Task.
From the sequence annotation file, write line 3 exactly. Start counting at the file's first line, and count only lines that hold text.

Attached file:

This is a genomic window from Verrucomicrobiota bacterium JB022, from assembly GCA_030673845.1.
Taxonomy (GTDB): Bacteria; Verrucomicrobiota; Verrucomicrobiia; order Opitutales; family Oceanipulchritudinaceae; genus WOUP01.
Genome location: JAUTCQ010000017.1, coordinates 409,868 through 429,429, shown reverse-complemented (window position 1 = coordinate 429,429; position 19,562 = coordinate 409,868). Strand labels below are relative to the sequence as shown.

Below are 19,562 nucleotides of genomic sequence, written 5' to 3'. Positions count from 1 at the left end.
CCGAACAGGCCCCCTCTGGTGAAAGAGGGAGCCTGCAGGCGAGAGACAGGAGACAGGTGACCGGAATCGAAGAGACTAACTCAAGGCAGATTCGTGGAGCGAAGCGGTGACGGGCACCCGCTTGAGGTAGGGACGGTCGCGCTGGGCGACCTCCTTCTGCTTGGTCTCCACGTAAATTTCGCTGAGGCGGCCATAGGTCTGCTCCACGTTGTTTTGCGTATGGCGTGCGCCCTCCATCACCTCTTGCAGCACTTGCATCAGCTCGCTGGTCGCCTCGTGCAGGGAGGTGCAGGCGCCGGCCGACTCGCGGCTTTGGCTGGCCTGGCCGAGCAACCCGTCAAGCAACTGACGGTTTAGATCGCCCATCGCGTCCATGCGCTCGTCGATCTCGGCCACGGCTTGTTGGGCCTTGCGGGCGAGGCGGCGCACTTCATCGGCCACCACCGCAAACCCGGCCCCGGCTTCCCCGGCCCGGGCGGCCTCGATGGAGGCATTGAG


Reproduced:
Genome location: JAUTCQ010000017.1, coordinates 409,868 through 429,429, shown reverse-complemented (window position 1 = coordinate 429,429; position 19,562 = coordinate 409,868). Strand labels below are relative to the sequence as shown.